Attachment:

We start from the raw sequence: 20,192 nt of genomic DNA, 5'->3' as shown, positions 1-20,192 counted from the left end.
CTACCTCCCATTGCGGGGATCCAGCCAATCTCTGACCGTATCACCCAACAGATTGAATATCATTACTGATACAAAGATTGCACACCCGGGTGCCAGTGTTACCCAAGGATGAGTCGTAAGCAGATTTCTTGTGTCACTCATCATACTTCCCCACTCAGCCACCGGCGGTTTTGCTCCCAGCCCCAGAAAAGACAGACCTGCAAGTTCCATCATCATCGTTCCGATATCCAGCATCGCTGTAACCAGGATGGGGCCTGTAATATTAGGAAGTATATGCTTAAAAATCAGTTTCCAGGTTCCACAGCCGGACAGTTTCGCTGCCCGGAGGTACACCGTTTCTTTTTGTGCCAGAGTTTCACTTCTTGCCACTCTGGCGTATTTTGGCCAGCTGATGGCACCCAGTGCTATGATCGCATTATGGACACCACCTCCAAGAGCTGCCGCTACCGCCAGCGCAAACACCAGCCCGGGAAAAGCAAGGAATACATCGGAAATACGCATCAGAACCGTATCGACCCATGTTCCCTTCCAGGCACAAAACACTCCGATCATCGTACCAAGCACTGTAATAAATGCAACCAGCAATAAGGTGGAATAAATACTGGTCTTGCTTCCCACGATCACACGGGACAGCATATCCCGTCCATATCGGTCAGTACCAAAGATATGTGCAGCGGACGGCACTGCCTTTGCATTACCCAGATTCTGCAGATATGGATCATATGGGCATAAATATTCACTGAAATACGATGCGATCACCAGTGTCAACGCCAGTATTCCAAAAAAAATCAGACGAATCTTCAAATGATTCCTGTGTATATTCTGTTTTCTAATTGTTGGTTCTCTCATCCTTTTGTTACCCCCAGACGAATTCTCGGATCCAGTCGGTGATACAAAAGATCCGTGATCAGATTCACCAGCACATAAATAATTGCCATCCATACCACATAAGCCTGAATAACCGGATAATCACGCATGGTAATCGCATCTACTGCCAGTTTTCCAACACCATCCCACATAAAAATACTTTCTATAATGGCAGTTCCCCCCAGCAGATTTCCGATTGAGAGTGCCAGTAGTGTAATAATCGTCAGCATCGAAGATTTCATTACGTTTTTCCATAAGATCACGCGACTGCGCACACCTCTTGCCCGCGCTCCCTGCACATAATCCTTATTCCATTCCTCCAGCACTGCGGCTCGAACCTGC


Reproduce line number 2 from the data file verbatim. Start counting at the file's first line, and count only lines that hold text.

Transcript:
CTACCTCCCATTGCGGGGATCCAGCCAATCTCTGACCGTATCACCCAACAGATTGAATATCATTACTGATACAAAGATTGCACACCCGGGTGCCAGTGTTACCCAAGGATGAGTCGTAAGCAGATTTCTTGTGTCACTCATCATACTTCCCCACTCAGCCACCGGCGGTTTTGCTCCCAGCCCCAGAAAAGACAGACCTGCAAGTTCCATCATCATCGTTCCGATATCCAGCATCGCTGTAACCAGGATGGGGCCTGTAATATTAGGAAGTATATGCTTAAAAATCAGTTTCCAGGTTCCACAGCCGGACAGTTTCGCTGCCCGGAGGTACACCGTTTCTTTTTGTGCCAGAGTTTCACTTCTTGCCACTCTGGCGTATTTTGGCCAGCTGATGGCACCCAGTGCTATGATCGCATTATGGACACCACCTCCAAGAGCTGCCGCTACCGCCAGCGCAAACACCAGCCCGGGAAAAGCAAGGAATACATCGGAAATACGCATCAGAACCGTATCGACCCATGTTCCCTTCCAGGCACAAAACACTCCGATCATCGTACCAAGCACTGTAATAAATGCAACCAGCAATAAGGTGGAATAAATACTGGTCTTGCTTCCCACGATCACACGGGACAGCATATCCCGTCCATATCGGTCAGTACCAAAGATATGTGCAGCGGACGGCACTGCCTTTGCATTACCCAGATTCTGCAGATATGGATCATATGGGCATAAATATTCACTGAAATACGATGCGATCACCAGTGTCAACGCCAGTATTCCAAAAAAAATCAGACGAATCTTCAAATGATTCCTGTGTATATTCTGTTTTCTAATTGTTGGTTCTCTCATCCTTTTGTTACCCCCAGACGAATTCTCGGATCCAGTCGGTGATACAAAAGATCCGTGATCAGATTCACCAGCACATAAATAATTGCCATCCATACCACATAAGCCTGAATAACCGGATAATCACGCATGGTAATCGCATCTACTGCCAGTTTTCCAACACCATCCCACATAAAAATACTTTCTATAATGGCAGTTCCCCCCAGCAGATTTCCGATTGAGAGTGCCAGTAGTGTAATAATCGTCAGCATCGAAGATTTCATTACGTTTTTCCATAAGATCACGCGACTGCGCACACCTCTTGCCCGCGCTCCCTGCACATAATCCTTATTCCATTCCTCCAGCACTGCGGCTCGAACCTGC